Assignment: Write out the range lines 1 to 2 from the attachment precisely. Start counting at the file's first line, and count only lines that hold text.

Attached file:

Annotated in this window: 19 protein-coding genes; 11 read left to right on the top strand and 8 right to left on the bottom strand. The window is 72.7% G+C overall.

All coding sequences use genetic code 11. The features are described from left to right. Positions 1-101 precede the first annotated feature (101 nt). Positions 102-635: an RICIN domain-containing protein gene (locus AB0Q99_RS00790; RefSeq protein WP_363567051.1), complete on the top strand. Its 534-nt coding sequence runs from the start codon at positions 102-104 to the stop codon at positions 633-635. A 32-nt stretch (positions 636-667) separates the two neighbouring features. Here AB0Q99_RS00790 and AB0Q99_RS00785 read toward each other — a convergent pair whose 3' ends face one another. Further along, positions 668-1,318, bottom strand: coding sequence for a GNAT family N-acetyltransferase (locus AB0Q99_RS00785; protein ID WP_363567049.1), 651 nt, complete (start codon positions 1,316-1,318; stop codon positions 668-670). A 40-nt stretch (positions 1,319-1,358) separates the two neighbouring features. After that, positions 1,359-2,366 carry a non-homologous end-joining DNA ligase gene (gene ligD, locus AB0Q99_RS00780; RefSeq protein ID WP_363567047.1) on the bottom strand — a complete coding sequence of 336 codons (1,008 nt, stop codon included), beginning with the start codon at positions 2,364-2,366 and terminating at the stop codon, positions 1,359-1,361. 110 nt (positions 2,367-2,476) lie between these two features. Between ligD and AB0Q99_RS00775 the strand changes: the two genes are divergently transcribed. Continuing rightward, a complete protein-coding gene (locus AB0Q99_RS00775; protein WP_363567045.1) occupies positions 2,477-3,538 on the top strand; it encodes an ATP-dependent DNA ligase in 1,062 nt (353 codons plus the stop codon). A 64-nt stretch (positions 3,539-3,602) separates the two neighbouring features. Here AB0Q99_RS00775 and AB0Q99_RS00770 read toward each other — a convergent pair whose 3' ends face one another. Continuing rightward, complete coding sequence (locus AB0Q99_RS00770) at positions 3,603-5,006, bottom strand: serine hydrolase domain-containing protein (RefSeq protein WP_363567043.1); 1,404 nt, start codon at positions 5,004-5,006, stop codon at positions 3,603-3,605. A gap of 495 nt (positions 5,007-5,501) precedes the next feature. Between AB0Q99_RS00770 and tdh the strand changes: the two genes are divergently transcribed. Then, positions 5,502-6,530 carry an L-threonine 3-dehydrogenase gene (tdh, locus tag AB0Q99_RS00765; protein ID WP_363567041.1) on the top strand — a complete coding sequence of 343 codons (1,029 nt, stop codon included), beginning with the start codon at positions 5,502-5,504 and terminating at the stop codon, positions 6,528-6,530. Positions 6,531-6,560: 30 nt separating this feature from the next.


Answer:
Annotated in this window: 19 protein-coding genes; 11 read left to right on the top strand and 8 right to left on the bottom strand. The window is 72.7% G+C overall.

All coding sequences use genetic code 11. The features are described from left to right. Positions 1-101 precede the first annotated feature (101 nt). Positions 102-635: an RICIN domain-containing protein gene (locus AB0Q99_RS00790; RefSeq protein WP_363567051.1), complete on the top strand. Its 534-nt coding sequence runs from the start codon at positions 102-104 to the stop codon at positions 633-635. A 32-nt stretch (positions 636-667) separates the two neighbouring features. Here AB0Q99_RS00790 and AB0Q99_RS00785 read toward each other — a convergent pair whose 3' ends face one another. Further along, positions 668-1,318, bottom strand: coding sequence for a GNAT family N-acetyltransferase (locus AB0Q99_RS00785; protein ID WP_363567049.1), 651 nt, complete (start codon positions 1,316-1,318; stop codon positions 668-670). A 40-nt stretch (positions 1,319-1,358) separates the two neighbouring features. After that, positions 1,359-2,366 carry a non-homologous end-joining DNA ligase gene (gene ligD, locus AB0Q99_RS00780; RefSeq protein ID WP_363567047.1) on the bottom strand — a complete coding sequence of 336 codons (1,008 nt, stop codon included), beginning with the start codon at positions 2,364-2,366 and terminating at the stop codon, positions 1,359-1,361. 110 nt (positions 2,367-2,476) lie between these two features. Between ligD and AB0Q99_RS00775 the strand changes: the two genes are divergently transcribed. Continuing rightward, a complete protein-coding gene (locus AB0Q99_RS00775; protein WP_363567045.1) occupies positions 2,477-3,538 on the top strand; it encodes an ATP-dependent DNA ligase in 1,062 nt (353 codons plus the stop codon). A 64-nt stretch (positions 3,539-3,602) separates the two neighbouring features. Here AB0Q99_RS00775 and AB0Q99_RS00770 read toward each other — a convergent pair whose 3' ends face one another. Continuing rightward, complete coding sequence (locus AB0Q99_RS00770) at positions 3,603-5,006, bottom strand: serine hydrolase domain-containing protein (RefSeq protein WP_363567043.1); 1,404 nt, start codon at positions 5,004-5,006, stop codon at positions 3,603-3,605. A gap of 495 nt (positions 5,007-5,501) precedes the next feature. Between AB0Q99_RS00770 and tdh the strand changes: the two genes are divergently transcribed. Then, positions 5,502-6,530 carry an L-threonine 3-dehydrogenase gene (tdh, locus tag AB0Q99_RS00765; protein ID WP_363567041.1) on the top strand — a complete coding sequence of 343 codons (1,029 nt, stop codon included), beginning with the start codon at positions 5,502-5,504 and terminating at the stop codon, positions 6,528-6,530. Positions 6,531-6,560: 30 nt separating this feature from the next.